Tuesday, November 8, 2011

The Lime Tree is Expecting

One of my great pleasures in life is a well-mixed mojito.  It is such a fascination of mine, I have spent quite some time tinkering with the recipe.  Key ingredients are homegrown mojito mint, and homegrown key limes.

Last year, the dwarf key lime tree gave me its first crop of about 8-10 limes.  This year, although the tree set at least that many little limes, they all fell off or disappeared as the weather went from chilly to hot.  So, I was particularly excited when the tree bloomed again, just as I brought it indoors for the season.

Now, I will do a lot of things for my plants.  I water them to simulate rain, I use grow lights as needed to supplement sun, and I even run a little fan to help seedlings learn to deal with wind.  But I was a little concerned when I thought I was going to have to become a surrogate bee and help the lime tree have baby limes.

Last year, I dutifully brushed the pollen from the stamens of the flowers and transferred it to other flowers in the hope of getting a winter crop of limes.  Little did I know, my efforts were for naught, because my flowers were all "male;" that is, they only had stamens.  In order to get limes, you need flowers with a stigma, the little bit that looks kind of like a lollypop sticking up in the center of the flower.  (If you think I knew this ahead of time, let me tell you that I spent quite some time Googling like mad when the plant bloomed this year.)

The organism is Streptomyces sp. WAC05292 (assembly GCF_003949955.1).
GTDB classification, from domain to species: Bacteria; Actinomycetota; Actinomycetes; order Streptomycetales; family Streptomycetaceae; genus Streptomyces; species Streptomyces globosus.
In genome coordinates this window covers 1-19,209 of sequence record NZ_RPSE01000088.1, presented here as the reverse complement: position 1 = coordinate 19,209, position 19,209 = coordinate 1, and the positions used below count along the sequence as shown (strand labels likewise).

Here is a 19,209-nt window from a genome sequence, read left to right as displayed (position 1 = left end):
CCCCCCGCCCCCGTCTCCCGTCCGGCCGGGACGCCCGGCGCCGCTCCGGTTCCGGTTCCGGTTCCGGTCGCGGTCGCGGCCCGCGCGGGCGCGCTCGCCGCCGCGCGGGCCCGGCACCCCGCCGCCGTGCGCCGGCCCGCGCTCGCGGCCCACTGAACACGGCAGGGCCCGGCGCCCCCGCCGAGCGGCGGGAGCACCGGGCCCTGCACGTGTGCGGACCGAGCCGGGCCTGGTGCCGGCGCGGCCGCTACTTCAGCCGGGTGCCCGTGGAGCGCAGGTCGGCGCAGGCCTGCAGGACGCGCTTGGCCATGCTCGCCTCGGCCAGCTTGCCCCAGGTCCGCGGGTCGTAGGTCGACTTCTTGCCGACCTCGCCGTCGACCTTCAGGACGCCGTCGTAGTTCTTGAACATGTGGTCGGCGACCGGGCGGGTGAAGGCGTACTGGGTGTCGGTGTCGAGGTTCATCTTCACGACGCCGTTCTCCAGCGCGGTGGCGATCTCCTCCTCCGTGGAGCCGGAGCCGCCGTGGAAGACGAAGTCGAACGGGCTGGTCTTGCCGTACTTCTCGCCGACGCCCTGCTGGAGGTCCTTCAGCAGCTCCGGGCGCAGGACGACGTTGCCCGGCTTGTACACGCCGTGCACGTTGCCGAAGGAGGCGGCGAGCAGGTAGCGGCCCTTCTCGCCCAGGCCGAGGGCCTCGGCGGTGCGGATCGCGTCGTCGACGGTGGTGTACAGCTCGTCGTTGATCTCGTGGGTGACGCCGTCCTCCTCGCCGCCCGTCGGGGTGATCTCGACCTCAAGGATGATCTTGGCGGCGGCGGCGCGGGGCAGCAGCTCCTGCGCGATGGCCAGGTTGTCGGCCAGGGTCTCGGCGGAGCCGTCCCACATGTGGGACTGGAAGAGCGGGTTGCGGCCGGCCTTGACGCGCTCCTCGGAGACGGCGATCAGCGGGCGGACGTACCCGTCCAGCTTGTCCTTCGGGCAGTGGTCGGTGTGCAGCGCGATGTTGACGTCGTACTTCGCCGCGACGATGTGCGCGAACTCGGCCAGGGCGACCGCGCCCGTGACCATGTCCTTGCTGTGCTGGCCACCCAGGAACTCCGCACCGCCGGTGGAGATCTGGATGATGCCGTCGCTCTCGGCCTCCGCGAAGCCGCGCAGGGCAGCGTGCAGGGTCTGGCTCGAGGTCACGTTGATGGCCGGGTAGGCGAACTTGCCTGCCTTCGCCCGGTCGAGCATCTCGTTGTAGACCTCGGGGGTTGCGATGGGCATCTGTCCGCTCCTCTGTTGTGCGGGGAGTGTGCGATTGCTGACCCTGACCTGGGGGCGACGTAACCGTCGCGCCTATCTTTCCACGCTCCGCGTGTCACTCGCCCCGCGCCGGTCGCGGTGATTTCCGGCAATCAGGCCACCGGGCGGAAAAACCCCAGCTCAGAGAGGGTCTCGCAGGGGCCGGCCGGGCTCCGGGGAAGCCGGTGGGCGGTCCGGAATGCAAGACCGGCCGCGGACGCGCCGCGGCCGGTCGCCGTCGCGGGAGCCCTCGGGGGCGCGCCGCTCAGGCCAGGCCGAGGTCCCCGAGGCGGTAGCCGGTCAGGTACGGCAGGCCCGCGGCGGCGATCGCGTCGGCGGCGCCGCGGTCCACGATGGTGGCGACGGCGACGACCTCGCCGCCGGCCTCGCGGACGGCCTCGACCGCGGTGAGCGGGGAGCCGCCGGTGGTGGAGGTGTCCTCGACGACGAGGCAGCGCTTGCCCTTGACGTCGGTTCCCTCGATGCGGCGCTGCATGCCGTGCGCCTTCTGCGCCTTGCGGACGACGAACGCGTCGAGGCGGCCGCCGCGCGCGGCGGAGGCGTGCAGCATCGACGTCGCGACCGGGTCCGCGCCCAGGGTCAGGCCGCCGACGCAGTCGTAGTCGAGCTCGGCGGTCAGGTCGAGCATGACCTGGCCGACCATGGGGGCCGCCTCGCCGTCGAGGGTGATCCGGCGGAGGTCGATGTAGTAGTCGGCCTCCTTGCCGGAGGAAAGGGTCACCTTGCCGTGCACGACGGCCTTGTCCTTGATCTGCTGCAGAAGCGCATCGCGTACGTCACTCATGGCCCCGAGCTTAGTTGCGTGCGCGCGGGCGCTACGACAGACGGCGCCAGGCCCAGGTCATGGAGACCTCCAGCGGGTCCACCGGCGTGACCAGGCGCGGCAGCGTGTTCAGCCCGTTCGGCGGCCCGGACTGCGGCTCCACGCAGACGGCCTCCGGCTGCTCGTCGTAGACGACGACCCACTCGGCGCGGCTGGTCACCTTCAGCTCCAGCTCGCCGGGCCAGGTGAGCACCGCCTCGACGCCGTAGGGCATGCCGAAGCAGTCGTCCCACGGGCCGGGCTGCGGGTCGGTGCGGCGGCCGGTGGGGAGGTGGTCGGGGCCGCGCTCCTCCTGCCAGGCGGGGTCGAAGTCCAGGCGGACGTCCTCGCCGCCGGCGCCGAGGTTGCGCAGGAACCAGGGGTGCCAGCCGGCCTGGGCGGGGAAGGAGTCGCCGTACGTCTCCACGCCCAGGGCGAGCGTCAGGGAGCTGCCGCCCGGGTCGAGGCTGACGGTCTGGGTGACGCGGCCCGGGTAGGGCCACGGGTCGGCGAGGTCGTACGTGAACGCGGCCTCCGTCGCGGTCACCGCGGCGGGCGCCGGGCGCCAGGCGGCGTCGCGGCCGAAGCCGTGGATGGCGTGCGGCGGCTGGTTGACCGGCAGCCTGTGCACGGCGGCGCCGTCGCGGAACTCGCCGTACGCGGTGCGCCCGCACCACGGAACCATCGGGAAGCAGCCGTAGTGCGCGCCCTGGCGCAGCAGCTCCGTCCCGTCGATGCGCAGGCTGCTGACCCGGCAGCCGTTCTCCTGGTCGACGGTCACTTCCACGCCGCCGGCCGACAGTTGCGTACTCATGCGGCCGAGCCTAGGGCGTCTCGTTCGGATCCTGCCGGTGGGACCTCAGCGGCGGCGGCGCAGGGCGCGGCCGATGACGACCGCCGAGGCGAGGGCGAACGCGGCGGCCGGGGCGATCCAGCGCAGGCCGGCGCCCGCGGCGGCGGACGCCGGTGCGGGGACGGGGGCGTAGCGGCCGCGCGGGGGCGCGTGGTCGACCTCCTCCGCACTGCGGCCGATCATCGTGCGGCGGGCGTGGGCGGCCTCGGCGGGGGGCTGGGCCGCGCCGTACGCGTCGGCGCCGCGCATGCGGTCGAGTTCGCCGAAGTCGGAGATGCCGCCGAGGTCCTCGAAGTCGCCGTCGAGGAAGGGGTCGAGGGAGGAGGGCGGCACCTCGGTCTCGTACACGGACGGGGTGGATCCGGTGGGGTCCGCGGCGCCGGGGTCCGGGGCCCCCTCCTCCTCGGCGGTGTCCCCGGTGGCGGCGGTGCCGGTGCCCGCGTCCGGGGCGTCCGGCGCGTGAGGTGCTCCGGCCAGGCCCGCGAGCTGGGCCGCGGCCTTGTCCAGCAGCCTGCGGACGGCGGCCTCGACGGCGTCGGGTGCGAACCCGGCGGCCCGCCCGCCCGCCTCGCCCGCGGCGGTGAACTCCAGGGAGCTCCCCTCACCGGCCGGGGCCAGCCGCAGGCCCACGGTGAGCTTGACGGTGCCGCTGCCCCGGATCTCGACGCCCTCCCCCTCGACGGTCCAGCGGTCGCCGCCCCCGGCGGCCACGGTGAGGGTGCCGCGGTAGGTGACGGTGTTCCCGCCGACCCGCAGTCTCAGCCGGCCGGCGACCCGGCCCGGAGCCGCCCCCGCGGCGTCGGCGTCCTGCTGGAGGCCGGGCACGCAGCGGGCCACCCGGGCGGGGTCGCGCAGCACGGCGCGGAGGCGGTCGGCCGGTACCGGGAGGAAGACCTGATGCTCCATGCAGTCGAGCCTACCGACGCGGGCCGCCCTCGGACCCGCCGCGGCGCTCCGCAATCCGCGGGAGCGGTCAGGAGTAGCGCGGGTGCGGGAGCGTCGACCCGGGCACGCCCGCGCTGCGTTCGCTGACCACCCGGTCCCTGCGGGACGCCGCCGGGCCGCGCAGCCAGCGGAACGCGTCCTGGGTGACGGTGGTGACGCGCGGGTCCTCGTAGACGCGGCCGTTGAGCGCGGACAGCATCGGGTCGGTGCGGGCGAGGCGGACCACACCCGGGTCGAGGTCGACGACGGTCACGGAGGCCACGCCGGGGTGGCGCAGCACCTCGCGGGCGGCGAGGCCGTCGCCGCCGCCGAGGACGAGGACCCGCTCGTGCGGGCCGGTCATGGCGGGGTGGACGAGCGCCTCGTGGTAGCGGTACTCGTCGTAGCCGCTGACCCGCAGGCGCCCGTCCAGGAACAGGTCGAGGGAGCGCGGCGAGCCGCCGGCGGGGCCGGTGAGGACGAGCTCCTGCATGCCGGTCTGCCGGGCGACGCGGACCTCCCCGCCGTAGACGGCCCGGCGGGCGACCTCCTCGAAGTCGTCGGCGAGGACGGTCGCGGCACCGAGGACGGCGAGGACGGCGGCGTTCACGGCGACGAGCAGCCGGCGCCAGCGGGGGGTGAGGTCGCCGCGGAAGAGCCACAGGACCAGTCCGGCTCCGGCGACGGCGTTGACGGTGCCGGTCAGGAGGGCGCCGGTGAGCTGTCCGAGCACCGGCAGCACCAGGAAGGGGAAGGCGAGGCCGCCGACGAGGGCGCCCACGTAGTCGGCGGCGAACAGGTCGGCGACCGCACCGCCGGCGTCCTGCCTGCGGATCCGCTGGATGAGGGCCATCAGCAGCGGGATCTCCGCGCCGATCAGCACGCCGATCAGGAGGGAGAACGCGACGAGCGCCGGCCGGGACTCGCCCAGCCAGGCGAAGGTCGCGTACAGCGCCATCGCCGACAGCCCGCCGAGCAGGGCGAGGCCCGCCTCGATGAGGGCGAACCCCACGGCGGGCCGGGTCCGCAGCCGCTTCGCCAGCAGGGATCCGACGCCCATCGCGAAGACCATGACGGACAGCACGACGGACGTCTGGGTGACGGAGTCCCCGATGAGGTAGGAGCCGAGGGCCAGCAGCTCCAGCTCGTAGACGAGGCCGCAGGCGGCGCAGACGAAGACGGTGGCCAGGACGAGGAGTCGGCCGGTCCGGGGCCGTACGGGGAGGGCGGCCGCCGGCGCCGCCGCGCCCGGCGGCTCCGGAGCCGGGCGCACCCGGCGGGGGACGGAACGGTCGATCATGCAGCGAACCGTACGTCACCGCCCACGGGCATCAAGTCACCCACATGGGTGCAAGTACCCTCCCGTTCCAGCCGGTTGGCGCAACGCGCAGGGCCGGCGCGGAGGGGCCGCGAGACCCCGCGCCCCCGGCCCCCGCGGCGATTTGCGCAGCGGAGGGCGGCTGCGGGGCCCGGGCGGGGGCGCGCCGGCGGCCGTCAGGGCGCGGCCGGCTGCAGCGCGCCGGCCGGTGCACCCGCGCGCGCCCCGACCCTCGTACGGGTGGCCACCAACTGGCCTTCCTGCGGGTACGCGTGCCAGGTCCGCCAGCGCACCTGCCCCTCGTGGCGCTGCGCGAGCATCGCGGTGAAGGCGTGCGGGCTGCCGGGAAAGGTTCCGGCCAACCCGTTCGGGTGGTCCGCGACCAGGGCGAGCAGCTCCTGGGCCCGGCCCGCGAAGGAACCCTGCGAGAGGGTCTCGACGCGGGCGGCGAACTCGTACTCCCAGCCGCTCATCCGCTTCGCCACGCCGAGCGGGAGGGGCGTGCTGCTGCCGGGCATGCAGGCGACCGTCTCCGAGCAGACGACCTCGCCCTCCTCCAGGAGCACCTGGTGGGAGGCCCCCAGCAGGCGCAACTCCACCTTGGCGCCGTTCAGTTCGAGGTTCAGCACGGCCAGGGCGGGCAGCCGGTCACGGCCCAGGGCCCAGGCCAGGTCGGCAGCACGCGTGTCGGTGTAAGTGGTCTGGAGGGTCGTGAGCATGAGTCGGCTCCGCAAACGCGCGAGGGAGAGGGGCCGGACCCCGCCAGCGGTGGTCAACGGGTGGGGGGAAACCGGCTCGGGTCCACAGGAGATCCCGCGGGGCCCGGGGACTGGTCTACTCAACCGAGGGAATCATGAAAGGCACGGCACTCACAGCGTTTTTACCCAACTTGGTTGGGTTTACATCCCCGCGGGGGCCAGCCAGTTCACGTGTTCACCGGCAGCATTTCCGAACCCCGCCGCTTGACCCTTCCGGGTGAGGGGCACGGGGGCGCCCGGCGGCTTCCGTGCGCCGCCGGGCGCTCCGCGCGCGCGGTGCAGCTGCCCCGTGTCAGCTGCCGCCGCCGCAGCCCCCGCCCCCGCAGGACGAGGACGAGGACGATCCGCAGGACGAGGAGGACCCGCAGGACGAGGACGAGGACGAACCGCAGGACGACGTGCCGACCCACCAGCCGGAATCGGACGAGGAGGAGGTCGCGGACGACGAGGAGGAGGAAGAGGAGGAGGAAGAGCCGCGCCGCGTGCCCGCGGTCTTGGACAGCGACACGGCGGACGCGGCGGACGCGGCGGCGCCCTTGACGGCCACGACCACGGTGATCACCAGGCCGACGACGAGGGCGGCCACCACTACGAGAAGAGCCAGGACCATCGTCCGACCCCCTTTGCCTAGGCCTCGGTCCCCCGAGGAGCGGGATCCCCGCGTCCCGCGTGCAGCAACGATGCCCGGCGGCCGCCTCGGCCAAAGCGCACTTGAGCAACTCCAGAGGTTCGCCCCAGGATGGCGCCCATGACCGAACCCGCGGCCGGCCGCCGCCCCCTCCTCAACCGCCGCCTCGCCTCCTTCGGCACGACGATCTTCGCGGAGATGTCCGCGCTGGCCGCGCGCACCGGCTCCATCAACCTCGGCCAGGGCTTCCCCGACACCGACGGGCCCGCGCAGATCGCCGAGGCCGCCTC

The sources I consulted suggest that a citrus tree will pollinate itself as long as you have flowers with stigmas and stamens, but I wasn't going to take anything to chance in my wind-free and bee-free environment, so into the dining room I went, humming Barry White tunes and wielding a paint brush.  I transferred pollen from stamens to stigmas and hoped for the best.

Sure enough, my lime tree now has the characteristic green swellings at the base of the stigma in the flowers.  If all goes well, I hope to have a crop of at least a half a dozen key limes by spring.  The blessed event is much anticipated.
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